Past and present collide as Special Agent Pendergast uncovers a mysterious connection between a string of 19th century bear attacks in a Colorado mining town, a long-lost Sherlock Holmes story, and a deadly arsonist.
In 1876, in a mining camp called Roaring Fork in the Colorado Rockies, eleven miners were killed by a rogue grizzly bear. Corrie Swanson has arranged to examine the miners' remains. When she makes a shocking discovery, town leaders try to stop her from exposing their community's dark and bloody past.
Just as Special Agent Pendergast of the FBI arrives to rescue his protege, the town comes under siege by a murderous arsonist who-with brutal precision-begins burning down multimillion-dollar mansions with the families locked inside. Drawn deeper into the investigation, Pendergast discovers a long-lost Sherlock Holmes story that may be the key to solving both the mystery of the long-dead miners and the modern-day killings as well.
Now, with the ski resort snowed in and under savage attack-and Corrie's life suddenly in grave danger-Pendergast must solve the enigma of the past before the town of the present goes up in flames.
Sherlock Holmes fans will relish Preston and Child's 13th novel featuring eccentric FBI agent Aloysius Pendergast (after 2012's Two Graves), one of their best in this popular series. In the prologue, set in 1889 at a London restaurant, Oscar Wilde not only advises Conan Doyle on how to improve the character of Holmes, who so far has appeared only in A Study in Scarlet, but also tells a horrible tale about a mining camp that the aesthete visited during his American tour a few years before. The details of Wilde's story gradually come out in the main, present-day narrative, in which Pendergast's prot g , Corrie Swanson, a student at Manhattan's John Jay College of Criminal Justice, is undertaking "a large-scale study of perimortem trauma on human bones inflicted by a large carnivore." Her starting point will be Roaring Fork, Colo., where a bear killed and ate 11 miners in 1876. Corrie's arrival in Roaring Fork coincides with a serious of grisly murders that Pendergast later comes to believe are related to the 19th-century bear attacks. Lee Child, Clive Cussler, Anne Rice, and Peter Straub have all supplied blurbs for this installment, which easily stands on its own with only passing references to Pendergast's complex backstory.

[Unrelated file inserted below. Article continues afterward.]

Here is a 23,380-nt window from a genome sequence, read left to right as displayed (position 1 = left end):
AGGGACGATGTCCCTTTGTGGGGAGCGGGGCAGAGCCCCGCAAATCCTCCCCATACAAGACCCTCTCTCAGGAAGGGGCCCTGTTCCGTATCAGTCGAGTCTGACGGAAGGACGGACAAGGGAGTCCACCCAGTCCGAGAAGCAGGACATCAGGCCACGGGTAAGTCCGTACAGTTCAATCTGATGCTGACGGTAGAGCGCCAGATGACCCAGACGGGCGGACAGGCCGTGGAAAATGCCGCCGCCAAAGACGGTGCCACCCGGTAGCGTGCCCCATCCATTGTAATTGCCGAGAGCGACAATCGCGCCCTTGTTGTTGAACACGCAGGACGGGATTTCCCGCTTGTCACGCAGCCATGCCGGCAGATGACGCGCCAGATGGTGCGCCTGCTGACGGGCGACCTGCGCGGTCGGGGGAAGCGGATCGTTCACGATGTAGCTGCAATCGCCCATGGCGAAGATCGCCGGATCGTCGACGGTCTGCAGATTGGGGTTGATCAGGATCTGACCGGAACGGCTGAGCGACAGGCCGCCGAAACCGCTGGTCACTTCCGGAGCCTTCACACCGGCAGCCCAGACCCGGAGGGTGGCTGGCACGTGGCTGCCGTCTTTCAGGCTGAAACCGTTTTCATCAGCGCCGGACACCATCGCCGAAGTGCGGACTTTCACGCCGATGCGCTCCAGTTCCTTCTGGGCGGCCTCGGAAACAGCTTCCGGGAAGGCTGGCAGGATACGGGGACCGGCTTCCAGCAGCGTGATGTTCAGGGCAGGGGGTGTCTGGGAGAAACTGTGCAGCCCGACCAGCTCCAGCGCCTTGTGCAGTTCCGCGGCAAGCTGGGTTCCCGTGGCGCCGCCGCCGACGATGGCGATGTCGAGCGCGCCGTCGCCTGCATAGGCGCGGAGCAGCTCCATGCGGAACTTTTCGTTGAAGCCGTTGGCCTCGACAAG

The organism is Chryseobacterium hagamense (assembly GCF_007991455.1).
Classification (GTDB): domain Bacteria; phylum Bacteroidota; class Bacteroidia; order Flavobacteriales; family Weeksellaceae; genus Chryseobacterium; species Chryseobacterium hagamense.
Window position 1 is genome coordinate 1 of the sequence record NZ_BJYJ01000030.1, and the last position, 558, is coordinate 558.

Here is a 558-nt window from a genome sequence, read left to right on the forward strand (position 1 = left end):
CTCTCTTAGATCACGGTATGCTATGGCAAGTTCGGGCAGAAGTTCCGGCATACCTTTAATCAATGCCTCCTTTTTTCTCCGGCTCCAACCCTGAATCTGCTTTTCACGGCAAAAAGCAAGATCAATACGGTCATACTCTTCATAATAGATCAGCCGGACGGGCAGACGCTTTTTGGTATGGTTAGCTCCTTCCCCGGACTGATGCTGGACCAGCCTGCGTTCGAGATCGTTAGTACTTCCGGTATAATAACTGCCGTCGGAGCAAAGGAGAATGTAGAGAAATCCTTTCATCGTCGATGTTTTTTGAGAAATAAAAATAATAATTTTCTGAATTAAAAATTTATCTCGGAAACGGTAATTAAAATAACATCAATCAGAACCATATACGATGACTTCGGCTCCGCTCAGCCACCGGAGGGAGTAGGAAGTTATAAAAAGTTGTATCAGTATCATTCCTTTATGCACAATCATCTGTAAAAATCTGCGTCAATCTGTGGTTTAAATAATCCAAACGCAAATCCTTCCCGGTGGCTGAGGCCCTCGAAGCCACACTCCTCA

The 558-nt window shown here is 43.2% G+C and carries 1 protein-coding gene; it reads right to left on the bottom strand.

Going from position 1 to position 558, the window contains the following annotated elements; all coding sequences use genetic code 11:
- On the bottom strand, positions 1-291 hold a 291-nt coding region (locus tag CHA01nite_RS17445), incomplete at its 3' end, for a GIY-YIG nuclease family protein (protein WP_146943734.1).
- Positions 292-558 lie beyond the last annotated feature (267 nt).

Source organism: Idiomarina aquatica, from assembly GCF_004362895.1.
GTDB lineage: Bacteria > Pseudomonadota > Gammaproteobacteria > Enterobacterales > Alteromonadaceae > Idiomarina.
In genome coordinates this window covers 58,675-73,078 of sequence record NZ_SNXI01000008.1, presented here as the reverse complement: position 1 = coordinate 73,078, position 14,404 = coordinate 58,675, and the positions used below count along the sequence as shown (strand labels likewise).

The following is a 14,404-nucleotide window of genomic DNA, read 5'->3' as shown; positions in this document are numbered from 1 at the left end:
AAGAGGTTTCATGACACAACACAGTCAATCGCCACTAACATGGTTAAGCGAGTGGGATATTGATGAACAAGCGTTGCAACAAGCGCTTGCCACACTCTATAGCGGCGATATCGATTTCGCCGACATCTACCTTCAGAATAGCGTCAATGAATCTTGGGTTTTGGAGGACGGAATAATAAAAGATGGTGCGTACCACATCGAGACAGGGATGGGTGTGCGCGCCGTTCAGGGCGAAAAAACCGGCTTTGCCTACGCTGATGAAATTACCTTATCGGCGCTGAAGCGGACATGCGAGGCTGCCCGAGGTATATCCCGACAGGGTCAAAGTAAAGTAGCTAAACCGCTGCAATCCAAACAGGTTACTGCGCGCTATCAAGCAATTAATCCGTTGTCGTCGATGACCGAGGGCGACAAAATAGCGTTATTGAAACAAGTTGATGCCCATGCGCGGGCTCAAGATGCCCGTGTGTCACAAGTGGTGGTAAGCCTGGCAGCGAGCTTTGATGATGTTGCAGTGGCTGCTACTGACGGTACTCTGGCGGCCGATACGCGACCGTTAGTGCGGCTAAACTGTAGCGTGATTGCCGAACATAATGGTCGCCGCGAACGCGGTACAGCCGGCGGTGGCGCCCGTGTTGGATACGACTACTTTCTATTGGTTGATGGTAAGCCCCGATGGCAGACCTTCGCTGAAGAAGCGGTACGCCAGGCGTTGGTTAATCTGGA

Would Have Been A 5
Great story, but all the fluff added at the end by the publisher inflated the size of the novel I thought I was buying. Pages not numbered in the print version but counted here are really false advertising.
Another great book in the series
I couldn't put the book down. It is another great read in the Agent Pendergast series. I love his character. If you enjoy this series and Lincoln and Childs books in general ignore any of the bad reviews you see and read this book.